This guest post is by Dr. Matthew Katz, radiation oncologist. Dr. Katz will be our #BCSM Tweetchat guest for Monday 10/27/14. He will be discussing some of the new research that came out of the recent American Society for Radiation Oncology annual meeting. Dr. Katz is the former chair of the Communications Committee for ASTRO, and is a member of the External Advisory Board for the Mayo Clinic Social Media Health Network. He blogs at Radiation Nation and can be found on twitter as @subatomicdoc . He has been a regular participant in the #BCSM chats since they started in 2011 – we are thrilled that he will be joining us to discuss highlights from the ASTRO meeting.
Since the 1980s, doing a breast-preserving surgery with radiation afterwards has been a standard treatment approach for many women with early stage breast cancer. Just as surgery, chemotherapy and other treatments have improved over the past 30 years, so has radiation therapy.
The American Society for Radiation Oncology, or ASTRO, had its annual meeting in September with new research. Here are some of the main themes related to breast conservation:
1. Shorter treatment times. Patients usually receive breast radiation daily over 5 – 6 ½ weeks in the U.S., but increasingly evidence supports shorter treatments in 3 – 4 weeks. This is called hypofractionation, and more research at ASTRO’s annual meeting supported hypofractionated breast radiation.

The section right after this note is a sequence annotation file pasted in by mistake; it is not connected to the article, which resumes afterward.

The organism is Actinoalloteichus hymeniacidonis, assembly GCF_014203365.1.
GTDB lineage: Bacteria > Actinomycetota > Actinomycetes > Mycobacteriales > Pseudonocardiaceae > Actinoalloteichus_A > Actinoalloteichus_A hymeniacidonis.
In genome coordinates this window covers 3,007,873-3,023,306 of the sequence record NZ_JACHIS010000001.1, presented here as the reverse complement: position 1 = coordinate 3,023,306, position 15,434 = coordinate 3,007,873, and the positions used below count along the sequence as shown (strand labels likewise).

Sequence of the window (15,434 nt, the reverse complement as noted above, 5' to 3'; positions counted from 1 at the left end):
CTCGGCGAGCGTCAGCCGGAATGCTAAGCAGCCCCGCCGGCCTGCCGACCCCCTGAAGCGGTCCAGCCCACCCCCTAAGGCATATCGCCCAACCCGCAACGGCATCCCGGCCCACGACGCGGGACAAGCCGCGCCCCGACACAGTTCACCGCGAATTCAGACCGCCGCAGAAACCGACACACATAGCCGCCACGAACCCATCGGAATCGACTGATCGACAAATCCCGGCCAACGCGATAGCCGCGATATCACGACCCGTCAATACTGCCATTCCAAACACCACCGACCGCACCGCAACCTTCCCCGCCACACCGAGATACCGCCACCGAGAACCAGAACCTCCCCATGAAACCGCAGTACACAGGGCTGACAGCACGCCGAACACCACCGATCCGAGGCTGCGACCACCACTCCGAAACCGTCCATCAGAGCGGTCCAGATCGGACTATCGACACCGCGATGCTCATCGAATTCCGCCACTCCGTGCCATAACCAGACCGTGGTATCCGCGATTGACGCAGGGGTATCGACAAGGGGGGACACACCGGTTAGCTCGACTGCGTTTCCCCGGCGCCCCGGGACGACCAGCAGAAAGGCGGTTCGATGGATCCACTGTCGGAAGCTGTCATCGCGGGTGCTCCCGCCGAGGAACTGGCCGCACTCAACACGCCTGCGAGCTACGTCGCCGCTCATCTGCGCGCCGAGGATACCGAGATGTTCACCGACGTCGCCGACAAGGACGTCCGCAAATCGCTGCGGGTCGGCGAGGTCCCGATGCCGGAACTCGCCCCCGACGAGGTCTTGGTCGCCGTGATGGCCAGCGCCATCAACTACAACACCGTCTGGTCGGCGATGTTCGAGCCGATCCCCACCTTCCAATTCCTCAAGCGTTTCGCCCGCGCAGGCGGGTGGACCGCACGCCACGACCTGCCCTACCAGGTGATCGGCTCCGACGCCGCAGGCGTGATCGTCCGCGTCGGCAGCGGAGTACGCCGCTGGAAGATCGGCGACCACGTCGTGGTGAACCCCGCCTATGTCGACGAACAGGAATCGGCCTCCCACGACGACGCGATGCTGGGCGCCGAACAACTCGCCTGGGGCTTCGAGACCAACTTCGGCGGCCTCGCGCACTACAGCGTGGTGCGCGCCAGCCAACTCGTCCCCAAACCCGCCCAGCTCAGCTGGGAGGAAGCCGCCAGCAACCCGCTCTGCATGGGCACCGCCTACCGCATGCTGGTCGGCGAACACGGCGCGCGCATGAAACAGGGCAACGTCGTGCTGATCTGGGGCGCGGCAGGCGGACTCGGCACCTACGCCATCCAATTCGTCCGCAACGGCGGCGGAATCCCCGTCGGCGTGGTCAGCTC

2. Less breast radiation. The standard approach has been to treat the whole breast after a smaller breast surgery, to ensure any cancer cells that may be left in the breast get treatment. However, there has been support for partial breast irradiation (PBI). More research at ASTRO discussed the pros and cons of smaller radiation fields.
3. More lymph node radiation. Many breast cancer patients have a sentinel lymph node biopsy, but the trend has been toward less invasive node surgery. When a positive lymph node is found, further surgery may or may not be needed. In an era of improving chemotherapy and hormone therapy, there is a debate whether radiation is helpful in treating lymph nodes when no further surgery is done after a positive sentinel node biopsy.
Lots of other topics were discussed at ASTRO, from using radiation after mastectomy to its role in recurrent and metastatic disease. Radiation oncology is a technology-heavy field, so lots of medical physics and gadgets to make the radiation more precise. But for the purpose of discussion in our next Twitter chat, let’s focus on breast preserving treatment and we can see what other areas may be worth discussion at future chats.
Thanks to Alicia, Jody and Deanna for the chance to share with the #bcsm community!